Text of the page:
Wednesday, September 2, 2009

Bait Tank Basics



One thing anglers can’t get past if they want to use live bait is they have to be able to keep the little fish alive.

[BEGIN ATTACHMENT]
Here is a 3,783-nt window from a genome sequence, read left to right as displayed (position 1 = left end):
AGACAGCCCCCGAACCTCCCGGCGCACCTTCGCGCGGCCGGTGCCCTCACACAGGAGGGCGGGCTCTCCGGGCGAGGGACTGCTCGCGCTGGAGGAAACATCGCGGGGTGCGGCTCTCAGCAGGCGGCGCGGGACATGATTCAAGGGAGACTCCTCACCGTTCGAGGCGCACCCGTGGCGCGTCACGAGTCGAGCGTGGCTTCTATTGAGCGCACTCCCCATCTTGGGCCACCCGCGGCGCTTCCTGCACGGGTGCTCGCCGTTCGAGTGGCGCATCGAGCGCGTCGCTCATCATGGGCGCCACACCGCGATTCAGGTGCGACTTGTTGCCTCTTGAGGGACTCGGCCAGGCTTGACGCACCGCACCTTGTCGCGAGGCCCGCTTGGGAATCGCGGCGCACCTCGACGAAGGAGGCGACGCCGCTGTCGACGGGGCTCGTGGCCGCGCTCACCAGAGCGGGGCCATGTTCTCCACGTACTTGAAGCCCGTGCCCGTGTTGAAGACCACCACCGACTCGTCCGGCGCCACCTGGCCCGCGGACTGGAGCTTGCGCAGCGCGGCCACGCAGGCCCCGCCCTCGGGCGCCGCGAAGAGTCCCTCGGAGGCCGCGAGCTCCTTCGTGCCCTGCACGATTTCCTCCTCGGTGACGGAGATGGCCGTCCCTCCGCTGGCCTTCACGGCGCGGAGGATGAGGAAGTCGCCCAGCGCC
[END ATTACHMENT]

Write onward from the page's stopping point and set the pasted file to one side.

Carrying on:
That sounds pretty basic, but as I examine more baitwells, I’m continually bombarded by the fact that not all manufacturers devote much time or effort to getting this crucial component correct.No doubt that opening paragraph will have some folks believing I’m off my rocker, but if the shoe fits, no amount of spin doctoring will solve the problem. It’s probably caused because many baitwells are a last thought and often become merely a place to hold water in boat and are shaped or plumbed in a way that doesn’t function well.Recently I overheard a salesman at a boat dealership telling a potential customer the baitwell in his boat held hardtails (blue-runners) well. I waited until they’d moved away and stepped into the boat to look at the baitwell. It might, and the key word is might, keep hardtails alive, but in North Carolina, we fish with menhaden. And pogies wouldn’t have lasted more than a few hours in that baitwell.It constantly amazes me so many boat manufacturers retool existing boats, introduce new models, and do all sort of things to attract customers but rarely install a well-designed baitwell. It can’t be prohibitively expensive. Many anglers buy boats then replace or re-work the baitwells before using them, so customers obviously will spend money to have a good bait-carrying system. Anglers almost always make necessary changes to get the results they want. We don’t want any compromises, just a baitwell that addresses all of our concerns and are capable of keeping bait fresh and lively all day. Doesn’t anyone remember “If you build it, they will come”?There are two basic types of baitwells — one recirculates the same water while the other provides a constant exchange of fresh water (a few are rigged to operate both ways). With my background as a live-bait king mackerel fisherman, let’s first discuss baitwells with a constant exchange of water. (I’ve been doing some testing of recirculating baitwells for a variety of saltwater baits that’ll be reviewed in a future column).Baitwell definitions begin with shapes. Sometimes shrimp and a few species of minnows will survive for a while in a square or rectangular baitwell, but round is the preferred shape. Oval is a reasonable second shape, but the corners must be well radiused and not short angles. Flowing water doesn’t turn corners well and, in short corners, the water flow misses some water deep in the corners and doesn’t get exchanged and re-oxygenated. Any bait that stays in this water will suffer a loss of oxygen, weaken and eventually die. Unfortunately, moreso than any other baitfish, menhaden have an amazing tendency to find their way into a corner and not be able to find their way out. In a baitwell with short corners, they “cornify” themselves until they weaken and eventually expire.For best results, water should enter a constant-exchange baitwell at or very near the bottom, so it’s angled to flow around the baitwell, circulate several times and exit at the top. I’m not an engineer, but even I understand this routing procedure introduces cooler, better oxygenated water at the bottom of the baitwell, allows it to circulate several times as it warms and releases oxygen before being removed at the top. The rising and warming water in a baitwell also picks up some of the bodily excretions of the bait and removes them from the water. Ammonia and urine are a pair of the more common bait wastes the water can carry and remove.Another problematic waste is feces. Unfortunately, water that’s flowing fast enough to pick up and carry feces is often detrimental to the bait, so it must be removed otherwise.To remove feces and any other solid or heavier-than-water waste, a small drain in the center of the bottom of the baitwell works well. Many baitwells have a large drain in or near their center and using it for removing the solid waste can be as simple as making a reducing bushing or including a valve to slow the flow. This drain must have enough suction (flow) to help pull the waste out, but not be large enough to seriously interfere with filling the baitwell and disturb the circulation of the water while it’s full. Usually 3/8 to 1/2 inch is about right. The water in a constant-exchange baitwell should be completely exchanged numerous times every hour. Baitwell pumps are rated at zero head pressure and at open flow, which means their ratings are optimistic and rarely correct. Usually there are constrictions (hard bends, casting blocks, etc.) in the hose and/or fittings, and the water has to be raised, which creates flow restrictions and head pressure. In a transom or leaning-post baitwell, most 800 GPH pumps work well enough to average 500 to 600 GPH. Add some water loss through the drain removing the solid waste and an 800 GPH pump may only turn over the water in a 50-gallon baitwell about eight times an hour, which is sufficient as long as the water is well oxygenated. Turnover rate can be checked by timing how many minutes it takes a baitwell to fill from empty to full overflow. (The actual rate of turnover will be slightly longer than the fill time because the pump won’t operate as efficiently with the pressure of a tank full of water holding it back as it does nearly empty, but this is a reasonably close measure). Simply divide the number of minutes to fill a baitwell into 60 to determine the number of times the water turns over in an hour. Water flow and pressure are somewhat related, but flow is good while pressure isn’t. Extra flow brings more fresh water and oxygen to the bait, but extra pressure can harm the bait by beating it up. An example: water flowing out of an open garden hose rarely has enough pressure to clean or hurt, but adding a nozzle to the hose increased the pressure to the point it’ll scour light residue and can hurt when pointed at bare skin from short distances. The same is true with the scales and flesh of baitfish and the shells of shrimp. One easy solution to keep good flow in a baitwell while reducing pressure is to increase the hose size between the pump and baitwell. I often use baitwell pumps with a 3/4-inch exhaust and increase this to 1 1/4- or 1 1/2-inch hose and fittings for the last few inches before the hose enters the baitwell. The amount of water flowing into the tank remains the same, but the pressure will be reduced by more than 50 percent.The amount of oxygen in the water is important. As we see when comparing the ability to hold bait during the heat of the summer with holding bait during the cooler spring and fall, warm water doesn’t hold oxygen as well as cooler water. Unfortunately, this isn’t a matter of cooling off the water after it is introduced into the baitwell—the water absorbs its oxygen well before then. Also, don’t be misled to believe any constant-exchange baitwell will bring enough oxygen to the bait simply because of constant flow. Many work well, but most can be improved. Water temperature is also important. As noted earlier, warm water doesn’t hold oxygen as well as cooler water. At first look, it appears cooling baitwell water will help as much as oxygenation. Unfortunately, putting bait caught in warm water into cool water often shocks them beyond recovery. Most anglers agree a difference of a couple of degrees can help hold bait, but at about 4 to 5 degrees the difference becomes a liability, not a plus. Besides, adding ice or a frozen water bottle to a complete exchange baitwell barely cools a little of the upper-level water before it’s drained by the overflow. Flow and pressure were mentioned earlier, but only in reference to baitfish. Shrimp are lighter than minnows, don’t swim particularly well, and are far more likely to be banged into something and injured in a baitwell with a highly pressurized flow. My recommendation for holding shrimp is to put something in the bottom of the baitwell for the shrimp to hold to and not get swept about by current. This isn’t as important in a baitwell that’s merely oxygenated and has no real water flow. But it can be crucial in a baitwell operating with complete exchanges multiple times each hour. Several anglers have said they drop their bait net into the baitwell and let the shrimp cling to it. This may work, but it seems strange to introduce a vertical obstruction to water circulation. I use several layers of plastic hardware cloth that are zip-tied together and held on the bottom by fishing weights. Mine is a non-corrosive solution and doesn’t stain the baitwell and contaminate it between uses. Some metals will do both if forgotten and left in the baitwell not being used. Plastic hardware cloth quickly can be inserted to hold shrimp or removed to hold fish, and it stores easily.Having an excellent baitwell isn’t difficult. If anglers are having problems keeping bait alive and healthy, these recommendations should help resolve those issues. Each tip will help to a limited degree and, when used in conjunction, they should combine to give anglers the healthiest and most-active baits.That often makes the difference between catching or merely going fishing.